I’ve only had one cut on a table saw. This was prior to being trained as a carpenter. I was making a Kitchen and needed to do a weird angle cut on a small piece of timber; from memory it was even held horizontal against the fence. The saw blade cut into the very tip of one of my fingers. My reaction to pull my hand was instant, but it took a week to heal. Thankfully, I have more equipment these days to avoid such hazardous cuts. My biggest problem is my dad. He’s apt to go where no others will venture. He’s also apt to interject at those crucial dangerous moments (standard actually). Having meditated over 15 years I have to also be conscious to remember to tell my dad to back off prior to doing anything that might be dangerous with my attention diverted.

    I’ll be blunt; most people’s consciousness is really, really bad. This has to be studied and understood to know what I’m talking about. If you look at the funniest home video shows and general life for that matter, you will see that there are also a lot of very stupid people. For those offended by all of what I’m saying, you are probably in this category. A SawStop on every saw would definitely save a lot of injuries. On the one hand you can’t take a knife manufacturer to court. On the other hand I’ve seen it compulsory to remove lock buttons on angle grinders. I liked the lock buttons (fatigue), but can see why they have been removed. You could say that for those that want to pay for safety let the better manufacturers put them on, they will sell. On the other hand it will probably be the really stupid people that buy the real cheap products, wanting to do a handy mans job, that end up losing their fingers. It comes as no surprise that Ryobi took the brunt of all of this. I’ll be interested to see how this all turns out, while hoping that I can buy a table saw with a SawStop on it.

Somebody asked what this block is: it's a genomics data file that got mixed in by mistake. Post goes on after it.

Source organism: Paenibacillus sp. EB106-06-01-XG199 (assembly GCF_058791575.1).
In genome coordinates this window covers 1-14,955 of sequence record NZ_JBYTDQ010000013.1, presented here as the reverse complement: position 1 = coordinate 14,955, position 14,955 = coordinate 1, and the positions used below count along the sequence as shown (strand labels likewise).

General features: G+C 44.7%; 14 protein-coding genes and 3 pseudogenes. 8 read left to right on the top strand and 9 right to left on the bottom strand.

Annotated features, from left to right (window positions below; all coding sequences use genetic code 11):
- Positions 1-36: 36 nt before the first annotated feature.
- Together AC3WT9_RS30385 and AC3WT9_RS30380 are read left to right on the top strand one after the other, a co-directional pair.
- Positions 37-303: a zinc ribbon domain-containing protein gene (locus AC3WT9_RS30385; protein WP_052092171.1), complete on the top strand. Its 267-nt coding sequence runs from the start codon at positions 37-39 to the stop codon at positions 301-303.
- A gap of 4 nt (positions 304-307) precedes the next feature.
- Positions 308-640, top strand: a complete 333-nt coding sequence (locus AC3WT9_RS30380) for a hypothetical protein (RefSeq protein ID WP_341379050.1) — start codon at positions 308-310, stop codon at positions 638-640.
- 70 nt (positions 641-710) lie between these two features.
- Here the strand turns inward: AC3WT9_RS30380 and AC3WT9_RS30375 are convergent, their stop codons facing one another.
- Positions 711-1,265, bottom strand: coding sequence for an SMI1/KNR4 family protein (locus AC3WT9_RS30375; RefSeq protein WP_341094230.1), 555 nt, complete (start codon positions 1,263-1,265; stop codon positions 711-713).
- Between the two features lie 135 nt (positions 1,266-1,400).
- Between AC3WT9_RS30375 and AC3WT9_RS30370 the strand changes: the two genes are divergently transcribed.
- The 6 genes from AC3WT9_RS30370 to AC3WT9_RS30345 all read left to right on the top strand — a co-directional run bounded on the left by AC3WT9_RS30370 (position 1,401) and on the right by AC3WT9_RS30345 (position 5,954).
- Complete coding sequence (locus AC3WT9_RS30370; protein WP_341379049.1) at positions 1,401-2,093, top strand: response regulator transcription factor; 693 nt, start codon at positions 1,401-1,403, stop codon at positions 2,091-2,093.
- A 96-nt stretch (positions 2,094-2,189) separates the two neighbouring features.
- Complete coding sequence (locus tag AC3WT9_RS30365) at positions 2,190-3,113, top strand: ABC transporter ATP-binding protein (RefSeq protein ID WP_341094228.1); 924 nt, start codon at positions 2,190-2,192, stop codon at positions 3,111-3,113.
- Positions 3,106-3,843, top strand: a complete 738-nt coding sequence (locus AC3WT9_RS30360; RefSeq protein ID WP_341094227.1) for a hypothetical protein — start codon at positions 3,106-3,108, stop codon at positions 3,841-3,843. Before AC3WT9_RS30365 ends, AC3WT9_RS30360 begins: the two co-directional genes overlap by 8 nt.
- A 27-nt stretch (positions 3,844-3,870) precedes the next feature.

7. Damien

    The sawstop contractor saw weights 280 lbs, where a Bosch for example weights 100 lbs. With a sawstop the victim could have hurt his back (1 million), fell with the saw when going upstairs (one model has wheels for transport), have the saw fall on top of a bystander when he climbed on top of the unstable overhanging table (20 million), have an exploding blade hurting him in the face (6 million).

  8. Wally Kunkel